OTPIC Officially Retired

As of December 2, 2005, the Online Training Program on Intractable Conflict (OTPIC) has been officially retired, and is no longer open to new registrations.

The successor to OTPIC is a course called Dealing Constructively with Intractable Conflicts (DCIC). The new curriculum is built around one of our major projects, Beyond Intractability, and offers a much more extensive and informative set of learning materials than that available through OTPIC.

Conflict Research Consortium ARTICLE SUMMARY

"Track Two Triumphant? Reflections on the Oslo Process and Conflict Resolution in the Middle East"

by

C. R. Mitchell

Citation: Mitchell, C. R. "Track Two Triumphant? Reflections on the Oslo Process and Conflict Resolution in the Middle East." ICAR Newsletter. Fall 1993, V. 5, No. 6. Pp. 8, 12.


This article summary written by: Mariya Yevsyukova, Conflict Research Consortium.

The Oslo Process was a major success and a classic example of Track Two diplomacy, including all major components of the theory. It was a long-term process with adequate time spent on building trust between all the parties involved in negotiations. It was not public and maintained a high level of confidentiality. The third party facilitation was performed by a neutral mediator, Norway, which did not have any self-interests in the conflict and was not powerful enough to impose its decisions on the parties. What was different about this case was that the process took place simultaneously with official negotiations which started in Spain and later moved to the USA, as opposed to the widely supported notion of Track Two diplomacy preceding the official negotiations.

Mitchell believes that the Oslo Process is not a unique example of success of Track Two diplomacy and that there were other attempts made in the Arab-Israeli as well as the Israeli-Palestinian conflicts which deserve recognition. He names a few of them. Since 1949 Quakers were facilitating communication between Arabs and Israelis by mediating and organizing conferences and meetings. Similar activities were undertaken by foreign and local scholars. Since the 1970s, Herbert Kelman of Harvard has been working on bringing Israelis and Palestinians to the negotiation table by conducting problem-solving workshops. Some of those who participated in these workshops were later involved in the Madrid negotiations. Other examples constitute what has been called "citizen diplomacy". In 1988, an American Jewish group from the Center for Peace in the Middle East headed by Rita Hauser "extracted from" Yasir Arafat a statement in which he recognized the state of Israel and "a two-state solution for the Israeli-Palestinian conflict" and condemned terrorism (p. 8).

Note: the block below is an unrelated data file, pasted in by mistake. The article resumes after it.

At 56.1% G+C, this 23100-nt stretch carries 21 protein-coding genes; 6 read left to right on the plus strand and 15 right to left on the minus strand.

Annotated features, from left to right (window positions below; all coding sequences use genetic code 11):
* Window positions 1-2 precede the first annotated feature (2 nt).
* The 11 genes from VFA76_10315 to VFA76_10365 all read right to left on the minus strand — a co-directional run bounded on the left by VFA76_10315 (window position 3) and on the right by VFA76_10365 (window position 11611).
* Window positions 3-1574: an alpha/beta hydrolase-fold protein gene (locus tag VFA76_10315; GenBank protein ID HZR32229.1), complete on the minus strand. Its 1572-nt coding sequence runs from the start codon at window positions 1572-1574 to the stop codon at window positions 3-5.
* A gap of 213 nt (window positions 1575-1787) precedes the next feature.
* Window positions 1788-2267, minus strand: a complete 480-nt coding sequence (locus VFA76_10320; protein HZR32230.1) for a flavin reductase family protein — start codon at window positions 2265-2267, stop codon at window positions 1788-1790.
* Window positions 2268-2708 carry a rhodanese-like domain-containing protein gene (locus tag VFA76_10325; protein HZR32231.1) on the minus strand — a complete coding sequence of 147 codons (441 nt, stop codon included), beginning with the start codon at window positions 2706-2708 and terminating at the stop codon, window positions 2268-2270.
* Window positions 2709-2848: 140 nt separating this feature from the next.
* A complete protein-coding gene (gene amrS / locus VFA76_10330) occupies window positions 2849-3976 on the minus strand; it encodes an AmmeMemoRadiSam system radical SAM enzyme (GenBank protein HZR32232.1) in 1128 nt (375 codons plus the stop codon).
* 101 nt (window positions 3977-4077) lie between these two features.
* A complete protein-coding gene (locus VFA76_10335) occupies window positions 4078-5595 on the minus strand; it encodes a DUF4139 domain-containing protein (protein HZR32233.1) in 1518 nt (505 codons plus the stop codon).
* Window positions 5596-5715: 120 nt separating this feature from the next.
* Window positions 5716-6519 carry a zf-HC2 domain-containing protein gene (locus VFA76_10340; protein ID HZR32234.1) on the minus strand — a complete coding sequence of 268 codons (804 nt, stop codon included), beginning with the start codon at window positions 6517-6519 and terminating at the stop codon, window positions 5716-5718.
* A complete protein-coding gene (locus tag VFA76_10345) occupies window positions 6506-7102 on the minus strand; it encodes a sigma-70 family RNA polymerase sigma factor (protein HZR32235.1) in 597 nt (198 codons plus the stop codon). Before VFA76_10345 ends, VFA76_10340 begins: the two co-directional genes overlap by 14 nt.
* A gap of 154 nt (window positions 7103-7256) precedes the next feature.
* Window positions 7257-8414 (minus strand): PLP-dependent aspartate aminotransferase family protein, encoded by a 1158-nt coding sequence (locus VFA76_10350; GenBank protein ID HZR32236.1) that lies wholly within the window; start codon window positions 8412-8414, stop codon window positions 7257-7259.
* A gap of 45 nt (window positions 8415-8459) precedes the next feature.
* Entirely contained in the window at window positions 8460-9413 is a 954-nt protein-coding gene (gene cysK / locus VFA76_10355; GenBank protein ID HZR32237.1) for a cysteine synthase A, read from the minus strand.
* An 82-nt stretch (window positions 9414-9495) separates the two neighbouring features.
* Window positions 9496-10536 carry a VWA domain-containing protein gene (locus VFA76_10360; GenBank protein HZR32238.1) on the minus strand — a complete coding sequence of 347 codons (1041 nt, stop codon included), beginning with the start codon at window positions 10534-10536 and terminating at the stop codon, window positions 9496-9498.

Mitchell emphasizes the need to examine those not so "successful" cases as well as the definite success of the Oslo Process and come up with better theories on the time of "ripeness" of conflict for resolution and the types of intervention strategies appropriate for different conflict conditions. Thus the Oslo negotiations provide hope for transformation of the Middle East conflict toward resolution and represent a valuable case for analysis of peace-making processes.


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